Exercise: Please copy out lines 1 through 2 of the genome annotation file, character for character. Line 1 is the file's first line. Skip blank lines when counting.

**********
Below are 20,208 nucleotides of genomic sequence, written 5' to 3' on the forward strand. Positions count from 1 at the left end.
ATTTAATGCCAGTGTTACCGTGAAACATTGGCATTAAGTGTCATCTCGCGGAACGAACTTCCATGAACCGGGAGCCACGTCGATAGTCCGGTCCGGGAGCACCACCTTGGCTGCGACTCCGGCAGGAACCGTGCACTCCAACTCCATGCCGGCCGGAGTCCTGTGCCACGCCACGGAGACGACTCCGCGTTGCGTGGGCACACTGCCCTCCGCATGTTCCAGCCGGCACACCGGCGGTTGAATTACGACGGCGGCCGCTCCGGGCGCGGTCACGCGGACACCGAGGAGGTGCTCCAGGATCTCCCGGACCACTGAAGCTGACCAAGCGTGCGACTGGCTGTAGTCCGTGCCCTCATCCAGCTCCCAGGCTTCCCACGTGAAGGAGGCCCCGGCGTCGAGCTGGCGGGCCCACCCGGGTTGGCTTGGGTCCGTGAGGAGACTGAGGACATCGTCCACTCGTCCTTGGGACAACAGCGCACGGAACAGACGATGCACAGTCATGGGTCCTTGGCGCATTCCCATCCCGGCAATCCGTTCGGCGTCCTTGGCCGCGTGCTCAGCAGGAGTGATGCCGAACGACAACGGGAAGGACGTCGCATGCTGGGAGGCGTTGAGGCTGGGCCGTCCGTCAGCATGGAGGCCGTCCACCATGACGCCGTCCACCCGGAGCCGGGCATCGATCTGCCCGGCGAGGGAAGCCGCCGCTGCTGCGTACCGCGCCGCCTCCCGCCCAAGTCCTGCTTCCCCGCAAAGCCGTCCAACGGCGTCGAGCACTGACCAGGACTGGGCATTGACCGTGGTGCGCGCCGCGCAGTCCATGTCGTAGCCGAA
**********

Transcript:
Below are 20,208 nucleotides of genomic sequence, written 5' to 3' on the forward strand. Positions count from 1 at the left end.
ATTTAATGCCAGTGTTACCGTGAAACATTGGCATTAAGTGTCATCTCGCGGAACGAACTTCCATGAACCGGGAGCCACGTCGATAGTCCGGTCCGGGAGCACCACCTTGGCTGCGACTCCGGCAGGAACCGTGCACTCCAACTCCATGCCGGCCGGAGTCCTGTGCCACGCCACGGAGACGACTCCGCGTTGCGTGGGCACACTGCCCTCCGCATGTTCCAGCCGGCACACCGGCGGTTGAATTACGACGGCGGCCGCTCCGGGCGCGGTCACGCGGACACCGAGGAGGTGCTCCAGGATCTCCCGGACCACTGAAGCTGACCAAGCGTGCGACTGGCTGTAGTCCGTGCCCTCATCCAGCTCCCAGGCTTCCCACGTGAAGGAGGCCCCGGCGTCGAGCTGGCGGGCCCACCCGGGTTGGCTTGGGTCCGTGAGGAGACTGAGGACATCGTCCACTCGTCCTTGGGACAACAGCGCACGGAACAGACGATGCACAGTCATGGGTCCTTGGCGCATTCCCATCCCGGCAATCCGTTCGGCGTCCTTGGCCGCGTGCTCAGCAGGAGTGATGCCGAACGACAACGGGAAGGACGTCGCATGCTGGGAGGCGTTGAGGCTGGGCCGTCCGTCAGCATGGAGGCCGTCCACCATGACGCCGTCCACCCGGAGCCGGGCATCGATCTGCCCGGCGAGGGAAGCCGCCGCTGCTGCGTACCGCGCCGCCTCCCGCCCAAGTCCTGCTTCCCCGCAAAGCCGTCCAACGGCGTCGAGCACTGACCAGGACTGGGCATTGACCGTGGTGCGCGCCGCGCAGTCCATGTCGTAGCCGAA